1. Transportation

Hillsborough puts 1-cent transportation sales tax back in play

Community members attend a Go Hillsborough meeting in Town 'N County. The meeting was one in a series aimed at developing a countywide transportation plan to fix overcrowded roads and improve limited transit offerings.
Published Sep. 1, 2015

TAMPA — A 1-cent sales tax for transportation is back on the table in Hillsborough County.

Two months after Go Hillsborough officials unveiled a transportation plan built around a half-cent sales tax, the county's transportation leadership group said Monday that it wants residents to also consider a full penny-on-the-dollar sales tax as another round of community meetings begin.

The idea is to show the community the stark differences in what the two plans could fund, specifically when looking at a project list for the first 10 years that the sales tax would be in effect.

County Administrator Mike Merrill said officials received strong feedback in support of putting the half-cent option on the 2016 ballot but also recognized that the 1-cent tax would have a more significant impact on solving the county's transportation woes.

The sudden re-emergence of the 1-cent plan, Merrill said, does not mean the county is backtracking on the recommended half-cent plan.

"We're not going backwards. We're just doing a reality check for people," he said. "We thought we should at least show what we could do with a full percent because that's where this vision started."

Early in the planning, conversations centered on the concept of a 1-cent sales tax. So when polling indicated that a half-cent tax might have a better chance of passing, the project list had to be pared significantly.

Premium transit in the county, such as light rail, was scrapped. Nearly $400 million in road expansion projects and plans for at least 10 intersection improvement were cut. And the vision for the county bus system was scaled back dramatically, dropping plans for nine new express routes, two bus rapid transit routes, and expanded weekend service and increased frequency on existing routes.

"Now, we want to make sure that our citizens … understand what a half-percent actually can fund," Merrill said, "and the critically important projects it cannot."

While asking residents to reconsider a full-cent option after spending two months pushing the half-cent plan may seem like the county is muddling its message, Tampa Bay Sierra Club chairman Kent Bailey said he'd rather see those conversations happen now if it leads to a stronger plan with more support.

"November of 2016 is a long way off," Bailey said. "I think there's plenty of time to get it right and plenty of time for people to learn and make up their minds about the proposal."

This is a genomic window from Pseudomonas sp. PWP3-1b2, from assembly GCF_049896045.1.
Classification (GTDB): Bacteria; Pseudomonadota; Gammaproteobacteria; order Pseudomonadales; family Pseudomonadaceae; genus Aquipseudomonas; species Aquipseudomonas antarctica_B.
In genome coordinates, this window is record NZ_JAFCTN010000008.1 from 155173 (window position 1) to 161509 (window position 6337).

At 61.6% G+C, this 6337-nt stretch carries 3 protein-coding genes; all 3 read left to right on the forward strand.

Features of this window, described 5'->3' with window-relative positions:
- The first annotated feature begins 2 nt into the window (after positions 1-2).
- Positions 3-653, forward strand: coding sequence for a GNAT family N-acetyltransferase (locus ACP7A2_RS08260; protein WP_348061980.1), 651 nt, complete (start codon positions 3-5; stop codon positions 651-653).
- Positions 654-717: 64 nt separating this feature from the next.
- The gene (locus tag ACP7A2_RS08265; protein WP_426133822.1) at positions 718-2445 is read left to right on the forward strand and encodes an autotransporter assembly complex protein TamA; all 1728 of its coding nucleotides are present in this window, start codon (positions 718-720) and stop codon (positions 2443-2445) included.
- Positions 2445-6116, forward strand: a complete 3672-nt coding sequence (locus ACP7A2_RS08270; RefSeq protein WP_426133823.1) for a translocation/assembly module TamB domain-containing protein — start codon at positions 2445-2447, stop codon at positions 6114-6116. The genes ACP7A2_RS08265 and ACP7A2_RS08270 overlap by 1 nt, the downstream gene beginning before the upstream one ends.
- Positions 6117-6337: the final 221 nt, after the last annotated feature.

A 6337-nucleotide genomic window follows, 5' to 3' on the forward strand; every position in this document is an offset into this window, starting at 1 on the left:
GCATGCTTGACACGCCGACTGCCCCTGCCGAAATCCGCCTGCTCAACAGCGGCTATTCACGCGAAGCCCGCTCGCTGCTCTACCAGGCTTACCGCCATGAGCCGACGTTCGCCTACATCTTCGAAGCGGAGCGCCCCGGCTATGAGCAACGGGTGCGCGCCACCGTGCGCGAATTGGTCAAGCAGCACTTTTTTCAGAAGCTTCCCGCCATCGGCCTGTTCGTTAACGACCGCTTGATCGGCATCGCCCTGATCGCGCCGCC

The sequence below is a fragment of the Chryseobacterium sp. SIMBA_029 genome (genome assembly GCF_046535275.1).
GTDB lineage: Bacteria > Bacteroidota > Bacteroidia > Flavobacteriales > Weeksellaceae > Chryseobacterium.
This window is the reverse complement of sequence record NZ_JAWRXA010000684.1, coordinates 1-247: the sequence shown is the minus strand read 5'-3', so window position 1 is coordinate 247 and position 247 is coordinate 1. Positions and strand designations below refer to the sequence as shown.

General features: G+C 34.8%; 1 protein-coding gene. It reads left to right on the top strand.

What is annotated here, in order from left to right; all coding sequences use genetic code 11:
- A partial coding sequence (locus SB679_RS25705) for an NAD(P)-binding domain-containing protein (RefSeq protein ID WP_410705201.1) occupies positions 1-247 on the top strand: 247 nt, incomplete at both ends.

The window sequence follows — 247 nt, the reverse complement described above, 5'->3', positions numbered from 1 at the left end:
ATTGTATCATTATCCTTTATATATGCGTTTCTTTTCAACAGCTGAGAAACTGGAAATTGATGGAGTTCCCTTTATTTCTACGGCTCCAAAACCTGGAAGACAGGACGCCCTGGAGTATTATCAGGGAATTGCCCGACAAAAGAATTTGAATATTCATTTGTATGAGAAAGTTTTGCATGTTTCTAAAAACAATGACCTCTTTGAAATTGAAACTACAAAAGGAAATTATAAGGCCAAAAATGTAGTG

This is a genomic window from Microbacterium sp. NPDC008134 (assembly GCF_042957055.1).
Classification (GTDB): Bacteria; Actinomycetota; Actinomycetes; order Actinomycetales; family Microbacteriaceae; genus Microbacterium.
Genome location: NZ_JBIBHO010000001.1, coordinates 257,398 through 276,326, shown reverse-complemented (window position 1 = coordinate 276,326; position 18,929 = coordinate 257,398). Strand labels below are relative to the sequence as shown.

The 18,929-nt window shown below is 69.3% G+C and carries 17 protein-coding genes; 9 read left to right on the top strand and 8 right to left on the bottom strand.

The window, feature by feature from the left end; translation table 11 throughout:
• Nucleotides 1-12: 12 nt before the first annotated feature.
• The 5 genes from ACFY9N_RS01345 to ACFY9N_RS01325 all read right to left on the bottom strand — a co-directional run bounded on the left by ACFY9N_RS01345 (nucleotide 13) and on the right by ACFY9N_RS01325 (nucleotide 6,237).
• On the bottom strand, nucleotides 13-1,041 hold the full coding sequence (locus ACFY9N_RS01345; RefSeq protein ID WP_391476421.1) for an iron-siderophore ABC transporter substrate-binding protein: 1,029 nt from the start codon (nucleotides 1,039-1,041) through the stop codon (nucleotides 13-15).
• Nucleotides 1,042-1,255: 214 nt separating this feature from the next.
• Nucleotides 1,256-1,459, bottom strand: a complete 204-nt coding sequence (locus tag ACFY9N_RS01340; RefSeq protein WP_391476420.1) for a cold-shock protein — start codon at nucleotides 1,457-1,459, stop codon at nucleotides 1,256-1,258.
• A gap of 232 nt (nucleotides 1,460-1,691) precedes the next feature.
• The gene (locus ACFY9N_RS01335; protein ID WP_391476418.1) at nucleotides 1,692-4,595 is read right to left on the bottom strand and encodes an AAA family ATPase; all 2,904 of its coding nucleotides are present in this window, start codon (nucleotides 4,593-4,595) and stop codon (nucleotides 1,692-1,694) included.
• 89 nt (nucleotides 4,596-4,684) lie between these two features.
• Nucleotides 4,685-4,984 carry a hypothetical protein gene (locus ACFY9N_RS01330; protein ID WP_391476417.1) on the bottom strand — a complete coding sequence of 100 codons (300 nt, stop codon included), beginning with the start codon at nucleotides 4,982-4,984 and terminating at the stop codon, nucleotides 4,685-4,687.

The initial half-cent plan released in June faced scrutiny from advocacy groups across the board. Sierra Club, Connect Tampa Bay and the Hillsborough County tea party were all skeptical — for their own reasons — when the plan was unveiled.

Though county officials said the half-cent plan received more support in polling, that was only one measure of what voters wanted. The opinions conveyed at meetings, telephone town halls and online showed many in the public doubted the half-cent option was the right way to go.

"They thought they would have more support than they did," said Kevin Thurman, executive director of Connect Tampa Bay. "I think they assumed everyone who would vote for a 1-cent would vote for a half-cent, and after listening to the community, they're realizing that might not be true."

So city and county leaders will hold another round of community meetings starting this week to parse which option has the best chance of succeeding. The meetings will span two months and take place at local libraries.

The meetings will not be as interactive as previous rounds, said Bob Clifford of Parsons Brinckerhoff, the national consulting firm hired to manage public outreach and drafting the plan. Instead, the focus will be on evaluating the project lists for the first 10 years of the tax under the half-cent option and the full-cent option.

"The idea is to make sure people understand the difference of what you can get with the half and here's what you can potentially get with the full," Clifford said. "We want to make sure there's no expectations or misunderstandings of what a half-cent provides."

The half-cent proposal is projected to generate $3.5 billion over 30 years, whereas a full-cent tax would double that revenue.

The county's 10-year project list for the half-cent plan includes funding bus rapid transit in south county and Brandon, a ferry from south county to MacDill Air Force Base, automated traffic management systems that ease congestion at 26 intersections, and $276 million in road improvements including sections of Lithia Pinecrest Road, Apollo Beach Boulevard, Westshore Boulevard and Orient Road.

Contact Caitlin Johnston at or (813) 226-3401. Follow @cljohnst.


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